8th graders hold colonial booth day
By staff writer Kyra Kong
On October 30th, Teacher Katie Linderme’s 8th grade class held an event called Colonial Booth Day, where students did presentation on eight of the original American 13 colonies.
Colonial Booth Day was for the 8th grade class and the 5th grade classes; each colony group tried to persuade others to settle in their colony.
“The colony booth was a wonderful example of how to use your creativity to make something of your own to appeal to those around you,” said 8th grader Liang Goh. “While doing these fun stuff, you can also learn slowly about the first American groups that you represent.”
8th graders separated into small groups, chose their colonies and were given deadlines for informational materials and more. The 8th grade class visited the 5th grade classes (who were also participating) to share their colony’s presentation in their colonial outfits.
Then students presented their official colonies and pitches to Ms. Linderme, other teachers, and their own classmates for an evaluation/election. The colony that won the election from the 5th grade and the 8th grade received extra credit for their efforts.
“The Colonial Booths are one of my favorite things to do. It’s fun to watch it happen, lots of creativity,” said Ms. Linderme. “I want it to be better than last year, so this year we incorporated the 5th grade, really because the curriculum is similar, and I wanted to reinforce the connection between K-8.”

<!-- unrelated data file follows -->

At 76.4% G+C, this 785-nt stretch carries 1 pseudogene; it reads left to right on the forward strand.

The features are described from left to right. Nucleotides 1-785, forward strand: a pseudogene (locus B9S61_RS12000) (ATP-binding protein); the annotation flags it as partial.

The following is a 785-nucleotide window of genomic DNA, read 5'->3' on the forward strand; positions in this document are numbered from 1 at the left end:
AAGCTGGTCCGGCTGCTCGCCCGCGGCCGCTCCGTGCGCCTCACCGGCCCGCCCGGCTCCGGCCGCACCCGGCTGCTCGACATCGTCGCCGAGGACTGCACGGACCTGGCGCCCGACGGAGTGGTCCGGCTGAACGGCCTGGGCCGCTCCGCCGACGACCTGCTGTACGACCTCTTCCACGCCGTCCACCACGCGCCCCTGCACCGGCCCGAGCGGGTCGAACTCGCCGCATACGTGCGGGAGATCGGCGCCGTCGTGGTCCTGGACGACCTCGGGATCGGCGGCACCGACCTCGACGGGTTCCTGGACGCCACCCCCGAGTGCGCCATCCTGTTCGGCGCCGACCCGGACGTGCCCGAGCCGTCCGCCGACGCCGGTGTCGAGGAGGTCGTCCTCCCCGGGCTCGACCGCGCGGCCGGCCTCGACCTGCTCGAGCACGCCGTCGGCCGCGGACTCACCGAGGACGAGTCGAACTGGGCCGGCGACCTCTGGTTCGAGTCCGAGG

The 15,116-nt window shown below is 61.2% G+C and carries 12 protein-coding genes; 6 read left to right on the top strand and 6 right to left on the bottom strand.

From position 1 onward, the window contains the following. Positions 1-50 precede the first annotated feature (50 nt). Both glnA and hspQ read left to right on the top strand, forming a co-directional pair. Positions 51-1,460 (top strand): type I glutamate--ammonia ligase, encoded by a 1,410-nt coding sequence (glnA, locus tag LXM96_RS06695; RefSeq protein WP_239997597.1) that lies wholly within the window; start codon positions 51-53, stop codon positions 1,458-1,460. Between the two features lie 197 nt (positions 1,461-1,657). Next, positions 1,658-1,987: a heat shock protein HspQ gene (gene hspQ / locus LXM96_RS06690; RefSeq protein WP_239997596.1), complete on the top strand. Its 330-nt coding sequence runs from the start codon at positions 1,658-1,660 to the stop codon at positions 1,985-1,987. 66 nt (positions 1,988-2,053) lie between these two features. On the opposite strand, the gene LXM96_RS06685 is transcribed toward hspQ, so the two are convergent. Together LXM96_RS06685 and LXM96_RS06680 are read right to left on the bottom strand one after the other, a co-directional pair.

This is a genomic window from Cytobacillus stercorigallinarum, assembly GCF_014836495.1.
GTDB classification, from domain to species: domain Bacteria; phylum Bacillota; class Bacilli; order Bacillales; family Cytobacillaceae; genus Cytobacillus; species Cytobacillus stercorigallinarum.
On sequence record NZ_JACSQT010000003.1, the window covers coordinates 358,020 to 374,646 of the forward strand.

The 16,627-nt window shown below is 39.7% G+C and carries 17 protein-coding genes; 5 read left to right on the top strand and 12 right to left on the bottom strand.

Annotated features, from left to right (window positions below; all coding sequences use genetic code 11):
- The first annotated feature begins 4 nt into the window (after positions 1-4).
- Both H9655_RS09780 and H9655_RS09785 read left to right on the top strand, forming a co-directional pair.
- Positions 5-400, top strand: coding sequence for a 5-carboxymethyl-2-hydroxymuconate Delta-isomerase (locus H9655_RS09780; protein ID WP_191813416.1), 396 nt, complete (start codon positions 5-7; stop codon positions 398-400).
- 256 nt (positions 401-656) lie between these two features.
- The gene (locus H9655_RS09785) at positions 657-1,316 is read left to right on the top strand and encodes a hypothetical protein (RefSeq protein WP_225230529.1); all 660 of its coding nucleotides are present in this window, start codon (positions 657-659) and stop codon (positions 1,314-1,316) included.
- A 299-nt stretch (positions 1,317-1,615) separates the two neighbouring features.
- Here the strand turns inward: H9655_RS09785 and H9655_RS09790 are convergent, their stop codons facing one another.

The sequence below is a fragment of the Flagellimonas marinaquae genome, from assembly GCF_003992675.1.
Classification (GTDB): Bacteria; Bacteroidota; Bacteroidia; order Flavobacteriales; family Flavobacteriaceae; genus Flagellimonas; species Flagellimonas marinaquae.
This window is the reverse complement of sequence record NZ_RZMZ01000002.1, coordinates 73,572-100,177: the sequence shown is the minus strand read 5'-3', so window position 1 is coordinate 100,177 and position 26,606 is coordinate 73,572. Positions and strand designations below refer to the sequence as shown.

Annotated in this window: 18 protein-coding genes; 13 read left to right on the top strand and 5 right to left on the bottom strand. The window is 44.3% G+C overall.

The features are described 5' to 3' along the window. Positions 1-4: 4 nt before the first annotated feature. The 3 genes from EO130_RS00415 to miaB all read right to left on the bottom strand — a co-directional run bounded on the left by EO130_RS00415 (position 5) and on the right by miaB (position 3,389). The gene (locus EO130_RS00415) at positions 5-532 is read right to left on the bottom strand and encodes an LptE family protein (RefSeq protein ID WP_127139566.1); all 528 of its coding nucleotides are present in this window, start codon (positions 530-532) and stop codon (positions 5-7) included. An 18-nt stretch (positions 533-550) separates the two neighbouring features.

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The colonies that were presented were Massachusetts, Rhode Island, Connecticut, New York, Pennsylvania, Maryland, Georgia, and Virginia. Each colony had to make and provide a brochure that explained the main elements of their colony: geography climate, religion, founders, etcs. They also had to come up with a slogan, jingle, sales presentation, and gimmick.
Over the course of when they started the project and when the Colonial Booth Day ended, the entire class had two weeks to prepare and finish.
“I thought it was a good experience, but there were some issues,” said 8th grader Caroline Gee. “The jingle had technical difficulties… we had to think about it more often as a group project and we had to learn that it wasn’t such a big deal when we mess up.”